The End Is Only The Beginning: Navigating Law Firm Statistics

As recruiting season gets into full swing, many students are contemplating the world of law firms for the first time. Three years ago, when I first began the process, I was utterly clueless. Though I had worked at a large law firm for five years before beginning law school, I worked in a business-related immigration practice group that was cut off from the rest of the firm. The business immigration world is relatively small, with only a few large firms having immigration practice. Consequently, any knowledge I had going into law school wasn’t of much use when contemplating other areas of law. Also, since I had been working in Atlanta, much of my knowledge was irrelevant to navigating the world of California legal practice. So I had a lot of work to do to obtain good information to make an informed decision.

I make no recommendation about whether summering at a large law firm is better than other internship opportunities available to law students (e.g., government internship programs, non-profit organizations, solo practitioner or smaller law offices). For many students, electing to summer at a large firm is a matter of convenience: large firms interview at law schools, requiring less travel and out-of-pocket expenses; hiring timelines are coordinated to coincide with class schedules; law school career offices seem to provide an abundance of information about opportunities with large firms. Regardless of the factors that contribute to students’ decisions to summer at large firms, the entire process can seem daunting. My hope is that this post can provide some insight into navigating law firm statistics and give you some tools for comparing firms and offices.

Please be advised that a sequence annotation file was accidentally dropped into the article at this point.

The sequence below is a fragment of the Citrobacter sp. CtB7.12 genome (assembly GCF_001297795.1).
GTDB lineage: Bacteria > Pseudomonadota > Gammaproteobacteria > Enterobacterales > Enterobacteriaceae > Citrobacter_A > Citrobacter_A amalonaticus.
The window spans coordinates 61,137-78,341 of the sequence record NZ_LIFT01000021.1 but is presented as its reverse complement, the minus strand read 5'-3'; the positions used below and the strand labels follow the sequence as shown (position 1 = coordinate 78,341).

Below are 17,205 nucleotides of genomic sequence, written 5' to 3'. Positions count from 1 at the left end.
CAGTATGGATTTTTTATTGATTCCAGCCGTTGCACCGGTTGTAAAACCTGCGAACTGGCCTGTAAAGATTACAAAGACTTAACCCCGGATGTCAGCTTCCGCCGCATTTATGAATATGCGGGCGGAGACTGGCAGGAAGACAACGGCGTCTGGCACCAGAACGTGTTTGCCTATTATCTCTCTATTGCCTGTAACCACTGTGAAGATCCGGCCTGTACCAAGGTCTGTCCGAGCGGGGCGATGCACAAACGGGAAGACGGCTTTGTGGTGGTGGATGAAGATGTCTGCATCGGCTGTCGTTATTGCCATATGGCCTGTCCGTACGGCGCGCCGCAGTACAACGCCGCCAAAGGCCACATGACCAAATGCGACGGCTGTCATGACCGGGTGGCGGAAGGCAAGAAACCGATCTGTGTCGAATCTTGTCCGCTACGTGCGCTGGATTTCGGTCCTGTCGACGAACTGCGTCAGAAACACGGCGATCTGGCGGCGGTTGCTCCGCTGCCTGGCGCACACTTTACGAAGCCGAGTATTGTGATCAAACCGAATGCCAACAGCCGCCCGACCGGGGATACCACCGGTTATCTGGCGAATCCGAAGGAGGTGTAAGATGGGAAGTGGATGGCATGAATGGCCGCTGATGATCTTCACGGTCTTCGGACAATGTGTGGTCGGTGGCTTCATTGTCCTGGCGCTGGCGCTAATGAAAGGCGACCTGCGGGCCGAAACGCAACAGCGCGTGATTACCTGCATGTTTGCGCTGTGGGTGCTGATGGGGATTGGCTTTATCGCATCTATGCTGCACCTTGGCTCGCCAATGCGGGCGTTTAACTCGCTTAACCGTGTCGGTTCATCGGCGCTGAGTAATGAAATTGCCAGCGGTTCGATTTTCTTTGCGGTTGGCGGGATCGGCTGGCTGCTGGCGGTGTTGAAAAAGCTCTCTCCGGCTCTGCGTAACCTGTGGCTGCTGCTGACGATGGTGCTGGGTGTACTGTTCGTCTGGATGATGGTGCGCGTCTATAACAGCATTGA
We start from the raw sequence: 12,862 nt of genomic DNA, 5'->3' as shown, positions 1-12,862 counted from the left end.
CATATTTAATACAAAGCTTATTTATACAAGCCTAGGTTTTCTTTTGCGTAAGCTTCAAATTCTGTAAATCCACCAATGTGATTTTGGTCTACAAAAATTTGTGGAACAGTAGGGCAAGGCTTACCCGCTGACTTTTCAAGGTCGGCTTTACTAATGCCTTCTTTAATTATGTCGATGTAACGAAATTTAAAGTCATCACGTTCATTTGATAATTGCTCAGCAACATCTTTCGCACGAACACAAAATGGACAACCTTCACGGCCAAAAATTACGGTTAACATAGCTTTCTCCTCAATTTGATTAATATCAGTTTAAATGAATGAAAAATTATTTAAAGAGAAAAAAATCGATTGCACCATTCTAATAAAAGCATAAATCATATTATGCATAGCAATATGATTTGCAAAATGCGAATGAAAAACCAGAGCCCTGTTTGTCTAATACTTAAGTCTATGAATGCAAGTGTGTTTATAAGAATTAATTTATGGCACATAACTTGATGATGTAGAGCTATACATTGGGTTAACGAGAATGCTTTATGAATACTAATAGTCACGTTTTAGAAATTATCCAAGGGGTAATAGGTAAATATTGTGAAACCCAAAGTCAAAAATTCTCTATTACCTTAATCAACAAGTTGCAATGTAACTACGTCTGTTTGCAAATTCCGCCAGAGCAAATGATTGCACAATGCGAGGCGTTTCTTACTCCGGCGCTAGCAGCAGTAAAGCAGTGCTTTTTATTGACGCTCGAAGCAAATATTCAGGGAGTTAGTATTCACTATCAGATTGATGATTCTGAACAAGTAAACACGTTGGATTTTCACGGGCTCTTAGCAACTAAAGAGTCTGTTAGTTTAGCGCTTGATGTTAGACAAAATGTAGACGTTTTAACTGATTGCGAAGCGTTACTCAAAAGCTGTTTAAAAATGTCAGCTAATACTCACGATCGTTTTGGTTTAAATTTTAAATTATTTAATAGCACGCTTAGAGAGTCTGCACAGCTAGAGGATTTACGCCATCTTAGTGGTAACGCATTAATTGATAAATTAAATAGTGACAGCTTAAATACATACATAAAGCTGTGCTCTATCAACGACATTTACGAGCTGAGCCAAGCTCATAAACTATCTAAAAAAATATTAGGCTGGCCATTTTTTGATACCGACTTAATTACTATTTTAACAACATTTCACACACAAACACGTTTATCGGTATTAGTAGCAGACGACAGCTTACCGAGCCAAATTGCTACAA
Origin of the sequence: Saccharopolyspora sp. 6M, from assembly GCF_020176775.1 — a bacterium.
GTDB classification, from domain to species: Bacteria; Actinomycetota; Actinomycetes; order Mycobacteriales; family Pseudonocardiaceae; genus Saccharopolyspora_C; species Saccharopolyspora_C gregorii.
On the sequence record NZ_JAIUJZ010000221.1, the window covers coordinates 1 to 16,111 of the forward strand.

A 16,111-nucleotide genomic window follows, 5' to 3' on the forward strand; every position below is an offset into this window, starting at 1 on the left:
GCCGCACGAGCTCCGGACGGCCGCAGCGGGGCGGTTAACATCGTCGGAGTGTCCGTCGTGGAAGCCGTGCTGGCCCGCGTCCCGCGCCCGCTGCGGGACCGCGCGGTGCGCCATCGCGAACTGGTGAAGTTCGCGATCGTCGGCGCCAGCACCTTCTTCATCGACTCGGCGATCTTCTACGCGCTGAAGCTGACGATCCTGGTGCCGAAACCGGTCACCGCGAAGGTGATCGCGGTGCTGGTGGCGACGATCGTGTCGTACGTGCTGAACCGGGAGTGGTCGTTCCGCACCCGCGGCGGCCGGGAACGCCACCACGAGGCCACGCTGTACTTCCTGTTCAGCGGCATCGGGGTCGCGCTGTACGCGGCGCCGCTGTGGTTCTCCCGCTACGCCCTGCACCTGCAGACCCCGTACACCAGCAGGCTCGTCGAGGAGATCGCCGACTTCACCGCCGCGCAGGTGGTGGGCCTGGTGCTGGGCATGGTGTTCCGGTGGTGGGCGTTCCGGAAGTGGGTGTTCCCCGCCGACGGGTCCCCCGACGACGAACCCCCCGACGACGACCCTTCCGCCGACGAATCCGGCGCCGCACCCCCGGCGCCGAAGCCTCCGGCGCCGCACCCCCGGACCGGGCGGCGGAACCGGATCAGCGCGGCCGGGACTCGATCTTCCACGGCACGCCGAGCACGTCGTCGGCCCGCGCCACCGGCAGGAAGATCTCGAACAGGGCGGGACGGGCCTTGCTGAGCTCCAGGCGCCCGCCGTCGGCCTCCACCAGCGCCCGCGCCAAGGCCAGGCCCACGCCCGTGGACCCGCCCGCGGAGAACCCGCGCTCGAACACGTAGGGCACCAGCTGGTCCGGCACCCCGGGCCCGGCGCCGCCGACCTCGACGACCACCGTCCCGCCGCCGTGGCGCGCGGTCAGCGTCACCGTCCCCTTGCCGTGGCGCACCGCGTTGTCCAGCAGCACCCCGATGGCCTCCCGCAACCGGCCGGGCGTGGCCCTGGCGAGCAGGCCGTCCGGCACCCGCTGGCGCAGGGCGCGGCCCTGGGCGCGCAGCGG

Regardless of whether you look to NALP (National Association for Law Placement), Vault, AmLaw100, AmLaw200, or the National Law Journal rankings, it is important to note that most of the numbers are almost a year old. Each of the reports has different cut-off dates for the applicable reporting period. These slight differences make it difficult to compare numbers across publications. In many cases, the Human Resources department will have the exact numbers for your office of interest. Although it may be awkward to request this information, if you are deciding among firms based on differences in their reported numbers, it is critical that you are at least comparing apples to apples.

In addition, different firms have different meanings of partnership. While some firms only have one tier of partnership, other firms use a multi-tiered structure with only some tiers containing “equity partners.”To compound the confusion, the various publications use different definitions for determining when an individual is a “partner” at a law firm. For example, both the American Lawyer and National Law Journal define an “equity partner” as those who receive no more than half their compensation on a fixed-income basis. Conversely, NALP allows employers to aggregate both equity and non-equity partners when reporting “partner” numbers. For an interesting discussion of the need for a uniform definition of partnership, see “Keeping It Real: Why Won’t NALP Distinguish Equity Partners?